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J. S. Bach – The Well-Tempered Clavier. Prelude in D Major BWV 850. A Look BACH. The Well-Tempered Clavier, Book I, 846-869 . Completed in 1722 Composed "for the profit and use of musical youth desirous of learning, and especially for the pastime of those already skilled in this study”

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Presentation Transcript
a look bach
A Look BACH

The Well-Tempered Clavier, Book I, 846-869

  • Completed in 1722
  • Composed "for the profit and use of musical youth desirous of learning, and especially for the pastime of those already skilled in this study”
  • Purpose was…
  • to demonstrate the feasibility of the "well tempered" tuning system that would allow for composition in every key and
  • to reveal how modern and progressive composition could be informed by conservative ideas and
  • to reveal how modern and progressive composition could be informed by conservative ideas
slide3
Form

BWV 850

  • This prelude is a playful and bouncy piece of right hand figuration above a pizzicato-like evenly paced bass.
  • To ensure that the piece does not get bogged down in a march-like 4/4 feeling Bach hides an off-beat melody inside the figuration that helps propel the piece forward:
  • A pedal point towards the end of the prelude builds up the tension which is then released with a cadenza-like flourish ending in what seems at first as a somewhat over-stated closing for such a lightweight piece. But as soon as we move on to the fugue it becomes apparent that these closing chords were meant not so much as the prelude's closing but as a transition to the grandiose fugue.
slide4

Harmonic Progression

bars 1 – 3d D – D

bars 3 – 6d D – A

bars 6 – 12d A – E

bars 12 – 14d E – D

bars 14 – 20d D – G

bars 20 – 22d G – G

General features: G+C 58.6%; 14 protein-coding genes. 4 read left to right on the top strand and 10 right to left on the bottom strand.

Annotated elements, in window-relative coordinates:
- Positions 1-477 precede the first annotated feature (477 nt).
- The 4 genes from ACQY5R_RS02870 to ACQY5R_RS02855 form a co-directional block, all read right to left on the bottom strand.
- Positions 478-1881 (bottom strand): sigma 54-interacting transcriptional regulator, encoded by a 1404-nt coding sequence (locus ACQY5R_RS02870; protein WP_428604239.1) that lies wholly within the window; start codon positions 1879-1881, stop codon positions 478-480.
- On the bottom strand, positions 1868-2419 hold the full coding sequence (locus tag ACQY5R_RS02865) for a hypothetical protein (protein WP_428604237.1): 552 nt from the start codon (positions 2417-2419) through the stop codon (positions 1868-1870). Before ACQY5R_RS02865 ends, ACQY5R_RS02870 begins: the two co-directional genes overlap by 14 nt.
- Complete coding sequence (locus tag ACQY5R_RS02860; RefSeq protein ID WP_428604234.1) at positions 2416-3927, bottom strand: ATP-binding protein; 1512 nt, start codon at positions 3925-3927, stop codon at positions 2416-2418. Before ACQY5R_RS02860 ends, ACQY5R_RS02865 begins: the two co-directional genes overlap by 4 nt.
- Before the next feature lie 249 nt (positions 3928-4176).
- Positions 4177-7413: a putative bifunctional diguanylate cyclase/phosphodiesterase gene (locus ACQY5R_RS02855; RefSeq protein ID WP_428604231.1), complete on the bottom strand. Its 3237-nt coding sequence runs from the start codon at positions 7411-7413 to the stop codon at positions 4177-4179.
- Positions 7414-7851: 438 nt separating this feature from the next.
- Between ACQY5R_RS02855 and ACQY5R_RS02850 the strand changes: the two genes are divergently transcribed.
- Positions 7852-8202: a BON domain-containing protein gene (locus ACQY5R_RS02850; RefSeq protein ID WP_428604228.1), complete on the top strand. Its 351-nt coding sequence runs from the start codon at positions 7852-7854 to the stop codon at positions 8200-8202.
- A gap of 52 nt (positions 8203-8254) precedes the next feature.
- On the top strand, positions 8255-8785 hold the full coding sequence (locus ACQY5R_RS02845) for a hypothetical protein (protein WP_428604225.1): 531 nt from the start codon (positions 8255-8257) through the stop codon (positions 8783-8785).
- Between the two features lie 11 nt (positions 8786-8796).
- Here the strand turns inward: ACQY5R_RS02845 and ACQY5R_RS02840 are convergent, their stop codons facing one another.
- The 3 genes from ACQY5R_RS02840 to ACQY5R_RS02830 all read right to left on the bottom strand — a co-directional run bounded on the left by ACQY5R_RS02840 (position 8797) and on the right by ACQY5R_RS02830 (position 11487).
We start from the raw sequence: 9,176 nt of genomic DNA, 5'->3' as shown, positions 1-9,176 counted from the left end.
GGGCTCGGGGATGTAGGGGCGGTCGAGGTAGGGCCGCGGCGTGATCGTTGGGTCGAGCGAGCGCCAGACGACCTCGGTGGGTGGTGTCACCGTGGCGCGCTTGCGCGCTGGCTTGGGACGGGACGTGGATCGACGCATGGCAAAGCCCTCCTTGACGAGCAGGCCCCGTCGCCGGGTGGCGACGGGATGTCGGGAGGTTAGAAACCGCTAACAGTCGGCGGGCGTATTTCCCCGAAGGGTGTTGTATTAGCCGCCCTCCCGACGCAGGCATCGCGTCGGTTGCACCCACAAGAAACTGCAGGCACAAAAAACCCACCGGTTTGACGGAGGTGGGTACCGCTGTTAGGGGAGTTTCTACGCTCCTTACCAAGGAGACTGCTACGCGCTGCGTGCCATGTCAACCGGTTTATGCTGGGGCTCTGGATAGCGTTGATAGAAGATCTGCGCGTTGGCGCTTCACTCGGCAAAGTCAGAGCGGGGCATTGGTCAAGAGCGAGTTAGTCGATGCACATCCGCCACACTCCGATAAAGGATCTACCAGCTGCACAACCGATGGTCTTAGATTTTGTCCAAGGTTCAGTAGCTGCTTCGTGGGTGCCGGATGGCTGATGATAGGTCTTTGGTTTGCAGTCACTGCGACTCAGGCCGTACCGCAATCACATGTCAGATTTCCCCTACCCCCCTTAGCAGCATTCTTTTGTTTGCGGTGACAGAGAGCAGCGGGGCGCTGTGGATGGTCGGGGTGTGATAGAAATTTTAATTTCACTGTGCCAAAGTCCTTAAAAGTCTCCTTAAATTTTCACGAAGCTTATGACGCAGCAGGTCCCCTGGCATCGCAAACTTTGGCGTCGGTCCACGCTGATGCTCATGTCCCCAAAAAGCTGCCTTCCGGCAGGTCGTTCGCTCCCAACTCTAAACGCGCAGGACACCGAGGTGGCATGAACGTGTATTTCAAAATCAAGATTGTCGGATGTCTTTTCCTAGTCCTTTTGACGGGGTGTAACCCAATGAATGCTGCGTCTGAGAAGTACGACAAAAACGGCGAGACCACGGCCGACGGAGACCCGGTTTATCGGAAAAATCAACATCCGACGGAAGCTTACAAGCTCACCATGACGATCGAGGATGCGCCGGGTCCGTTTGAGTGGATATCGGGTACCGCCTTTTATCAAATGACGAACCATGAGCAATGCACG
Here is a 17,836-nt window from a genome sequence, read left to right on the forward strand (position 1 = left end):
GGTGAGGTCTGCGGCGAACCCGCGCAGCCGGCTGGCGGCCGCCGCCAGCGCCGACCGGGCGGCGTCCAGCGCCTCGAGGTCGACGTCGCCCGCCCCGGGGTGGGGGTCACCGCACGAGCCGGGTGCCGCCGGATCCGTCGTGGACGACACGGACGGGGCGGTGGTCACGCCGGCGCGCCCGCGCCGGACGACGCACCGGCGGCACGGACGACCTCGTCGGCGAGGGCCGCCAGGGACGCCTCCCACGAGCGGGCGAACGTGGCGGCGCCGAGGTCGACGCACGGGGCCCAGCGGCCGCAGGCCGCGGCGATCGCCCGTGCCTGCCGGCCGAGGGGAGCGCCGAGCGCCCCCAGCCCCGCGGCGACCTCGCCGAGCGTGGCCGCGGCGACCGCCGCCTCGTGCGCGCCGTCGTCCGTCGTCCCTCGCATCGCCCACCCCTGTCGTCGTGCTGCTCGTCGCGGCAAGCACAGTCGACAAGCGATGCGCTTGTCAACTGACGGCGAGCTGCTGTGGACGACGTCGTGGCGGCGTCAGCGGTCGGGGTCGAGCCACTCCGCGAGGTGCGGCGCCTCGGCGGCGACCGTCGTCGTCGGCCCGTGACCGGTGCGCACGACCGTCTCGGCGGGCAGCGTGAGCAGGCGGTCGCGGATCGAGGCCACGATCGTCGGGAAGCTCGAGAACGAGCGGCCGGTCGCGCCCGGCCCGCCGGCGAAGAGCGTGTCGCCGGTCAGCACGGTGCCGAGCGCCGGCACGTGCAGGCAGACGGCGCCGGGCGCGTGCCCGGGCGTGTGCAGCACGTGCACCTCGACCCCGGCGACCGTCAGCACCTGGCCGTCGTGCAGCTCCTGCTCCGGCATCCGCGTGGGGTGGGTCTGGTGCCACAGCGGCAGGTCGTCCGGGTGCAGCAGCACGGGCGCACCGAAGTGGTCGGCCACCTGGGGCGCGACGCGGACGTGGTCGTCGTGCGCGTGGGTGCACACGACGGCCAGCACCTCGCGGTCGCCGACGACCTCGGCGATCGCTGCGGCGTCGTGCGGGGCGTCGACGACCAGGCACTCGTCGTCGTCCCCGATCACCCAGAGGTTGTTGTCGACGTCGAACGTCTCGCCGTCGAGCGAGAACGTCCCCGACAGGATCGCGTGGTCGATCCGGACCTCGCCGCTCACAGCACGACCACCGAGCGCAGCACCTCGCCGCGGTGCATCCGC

bars 22 – 25d G – D

bars 25 – 35 D – D

phrasing
Phrasing
  • Articulation is legato or, better, quasi legato for the right hand. The left hand plays non legato; because of the obvious rests in the bass part, this indication is more important for the touch and coloring of the notes than for their actual length.
  • Due to the features beginning with bar 32 on – syncopated rhythm and keynote / leading-note / keynote (do-si-do) formula – legato playing is indispensable here.
  • At the same time, the newly created "tenor" should sound non legato. The "soprano" in bar 34 presents again the typical closing-formula while the simultaneous quarter-notes in the left hand continue the non legato touch.
suggested tempo
Suggested Tempo

The choice for the tempo in the prelude should be made after considering the following two aspects:-

  • The bass line is composed as a hidden two-part structure – this might indicate that behind the given time signature of 4/4 an alla-breve pulse should be made perceptible.
  • The treble shows a pitch pattern which is easily unmasked as an ornamentation of broken chords. A melodious treatment of this line would mislead the listeners who will expect a true melody which then does not materialize.
  • The appropriate tempo is therefore fairly fluent: fast enough to give the impression both of a half-bar pulse and of a non-melodious, arabesque-like right-hand patterns.

From Sigland Braun J.S. Bach’s Well-Tempered Clavier In-Depth Analysis & Interpretation

suggested techniques
Suggested Techniques
  • Reduce RH stretching by moving hand side-to-side, bringing the thumb to the right as fingers 2, 3, 4, 5 are played; brining finger 5 to the left as fingers 1, 2, 3 are played. (hand relaxed & somewhat closed when large intervals are not used) (DVD #3)
  • Subtle amount of arm rotation (DVD #4)
  • Added cadential trill at end (DVD #5)
special challenges of the piece
Special Challenges of the Piece
  • Alternate fingering for the smaller hands
practice suggestions
Practice Suggestions
  • Listen to recording(s) every day (handout)
  • If desired, play through a couple of times to get acquainted with the piece before “getting down to brass tacks”
  • Make section 3 or 4 measures long (appendix A)
  • Plan fingering (use the suggested fingerings first and then tailor it to the hand of the student (appendix B)
  • Select the most difficult sections and work on those first (DVD #1)

Also DVD #2

presenters
Presenters

Marilyn Andersen……

Dr. Karen Bartman,

Suzuki Piano Faculty, Levine School of Music, Washington, DC